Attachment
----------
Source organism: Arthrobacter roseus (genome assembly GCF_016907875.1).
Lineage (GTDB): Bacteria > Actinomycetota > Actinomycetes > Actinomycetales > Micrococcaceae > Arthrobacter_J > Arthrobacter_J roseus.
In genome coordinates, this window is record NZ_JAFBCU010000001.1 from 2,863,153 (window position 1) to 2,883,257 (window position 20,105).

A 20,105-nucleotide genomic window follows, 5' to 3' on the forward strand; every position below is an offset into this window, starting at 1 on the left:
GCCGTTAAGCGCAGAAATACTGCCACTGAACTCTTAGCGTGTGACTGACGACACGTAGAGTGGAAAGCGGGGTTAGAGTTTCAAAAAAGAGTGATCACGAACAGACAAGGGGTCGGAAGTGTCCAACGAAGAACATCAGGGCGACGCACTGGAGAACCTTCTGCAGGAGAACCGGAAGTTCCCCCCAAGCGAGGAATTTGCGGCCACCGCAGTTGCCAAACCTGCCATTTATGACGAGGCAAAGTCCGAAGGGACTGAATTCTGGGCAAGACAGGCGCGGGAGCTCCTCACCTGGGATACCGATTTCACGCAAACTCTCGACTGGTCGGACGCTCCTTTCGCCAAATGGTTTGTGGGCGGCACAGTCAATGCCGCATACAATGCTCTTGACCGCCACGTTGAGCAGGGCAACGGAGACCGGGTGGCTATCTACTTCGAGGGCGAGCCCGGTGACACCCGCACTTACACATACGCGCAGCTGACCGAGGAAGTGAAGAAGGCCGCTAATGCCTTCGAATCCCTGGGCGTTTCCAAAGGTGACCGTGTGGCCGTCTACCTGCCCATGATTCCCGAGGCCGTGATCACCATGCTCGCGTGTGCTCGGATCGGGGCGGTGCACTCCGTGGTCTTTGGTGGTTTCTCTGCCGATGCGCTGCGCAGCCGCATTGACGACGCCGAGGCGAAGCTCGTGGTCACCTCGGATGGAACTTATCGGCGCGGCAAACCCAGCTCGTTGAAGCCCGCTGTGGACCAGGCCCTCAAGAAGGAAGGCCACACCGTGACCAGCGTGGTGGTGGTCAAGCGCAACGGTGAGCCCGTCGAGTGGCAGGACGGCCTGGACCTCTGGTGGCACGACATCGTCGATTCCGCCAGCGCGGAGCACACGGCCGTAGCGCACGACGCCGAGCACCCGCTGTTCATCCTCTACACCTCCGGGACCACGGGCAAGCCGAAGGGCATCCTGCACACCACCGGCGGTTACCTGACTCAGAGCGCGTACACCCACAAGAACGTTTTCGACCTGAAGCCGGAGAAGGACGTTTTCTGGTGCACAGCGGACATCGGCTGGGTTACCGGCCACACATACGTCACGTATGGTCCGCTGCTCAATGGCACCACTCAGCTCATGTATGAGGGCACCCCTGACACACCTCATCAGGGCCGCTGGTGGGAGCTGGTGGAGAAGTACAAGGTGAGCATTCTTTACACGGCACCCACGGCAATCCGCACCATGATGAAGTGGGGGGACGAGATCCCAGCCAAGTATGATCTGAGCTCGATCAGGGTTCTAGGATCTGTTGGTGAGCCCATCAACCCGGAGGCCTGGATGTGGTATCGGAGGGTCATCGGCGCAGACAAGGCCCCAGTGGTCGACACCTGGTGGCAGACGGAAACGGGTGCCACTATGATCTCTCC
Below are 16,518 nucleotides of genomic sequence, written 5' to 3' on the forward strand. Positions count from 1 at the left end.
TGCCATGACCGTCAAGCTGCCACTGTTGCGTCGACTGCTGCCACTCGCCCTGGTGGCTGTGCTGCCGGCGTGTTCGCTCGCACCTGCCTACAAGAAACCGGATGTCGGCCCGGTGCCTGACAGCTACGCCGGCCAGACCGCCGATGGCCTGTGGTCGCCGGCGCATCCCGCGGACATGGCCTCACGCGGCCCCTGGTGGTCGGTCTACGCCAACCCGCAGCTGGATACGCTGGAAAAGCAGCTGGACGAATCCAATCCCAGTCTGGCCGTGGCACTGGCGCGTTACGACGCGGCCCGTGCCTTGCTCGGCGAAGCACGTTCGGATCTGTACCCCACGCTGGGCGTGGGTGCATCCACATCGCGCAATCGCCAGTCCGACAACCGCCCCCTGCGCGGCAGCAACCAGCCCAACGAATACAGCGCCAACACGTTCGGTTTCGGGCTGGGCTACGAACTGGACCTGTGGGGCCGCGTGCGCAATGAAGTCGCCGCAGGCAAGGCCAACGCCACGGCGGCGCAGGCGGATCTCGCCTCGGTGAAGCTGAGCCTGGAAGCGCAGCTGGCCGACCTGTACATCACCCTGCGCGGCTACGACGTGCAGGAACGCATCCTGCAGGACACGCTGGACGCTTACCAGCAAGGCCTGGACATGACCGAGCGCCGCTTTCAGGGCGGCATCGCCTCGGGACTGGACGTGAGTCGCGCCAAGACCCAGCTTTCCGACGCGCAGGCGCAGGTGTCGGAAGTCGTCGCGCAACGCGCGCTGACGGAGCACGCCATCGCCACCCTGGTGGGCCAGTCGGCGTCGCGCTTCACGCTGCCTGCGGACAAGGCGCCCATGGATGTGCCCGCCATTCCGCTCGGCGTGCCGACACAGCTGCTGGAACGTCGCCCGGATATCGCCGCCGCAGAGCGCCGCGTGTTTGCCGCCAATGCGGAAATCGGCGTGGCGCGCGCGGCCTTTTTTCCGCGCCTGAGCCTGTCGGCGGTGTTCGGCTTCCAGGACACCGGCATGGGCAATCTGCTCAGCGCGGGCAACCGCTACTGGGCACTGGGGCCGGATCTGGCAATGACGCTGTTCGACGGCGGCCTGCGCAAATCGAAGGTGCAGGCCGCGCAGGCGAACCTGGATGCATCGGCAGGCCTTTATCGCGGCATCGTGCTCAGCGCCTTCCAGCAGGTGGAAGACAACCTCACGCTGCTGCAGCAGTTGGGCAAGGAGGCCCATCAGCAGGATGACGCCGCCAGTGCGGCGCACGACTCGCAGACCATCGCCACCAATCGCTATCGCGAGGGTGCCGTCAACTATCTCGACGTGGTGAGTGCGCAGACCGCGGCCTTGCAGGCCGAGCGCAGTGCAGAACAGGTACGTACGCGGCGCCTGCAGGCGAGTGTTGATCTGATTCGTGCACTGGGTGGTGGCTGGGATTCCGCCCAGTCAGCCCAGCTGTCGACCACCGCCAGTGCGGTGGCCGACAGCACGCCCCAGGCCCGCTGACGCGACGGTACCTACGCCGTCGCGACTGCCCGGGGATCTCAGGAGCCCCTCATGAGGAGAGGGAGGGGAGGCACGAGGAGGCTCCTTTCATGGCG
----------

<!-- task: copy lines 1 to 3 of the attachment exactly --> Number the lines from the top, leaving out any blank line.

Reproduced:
Source organism: Arthrobacter roseus (genome assembly GCF_016907875.1).
Lineage (GTDB): Bacteria > Actinomycetota > Actinomycetes > Actinomycetales > Micrococcaceae > Arthrobacter_J > Arthrobacter_J roseus.
In genome coordinates, this window is record NZ_JAFBCU010000001.1 from 2,863,153 (window position 1) to 2,883,257 (window position 20,105).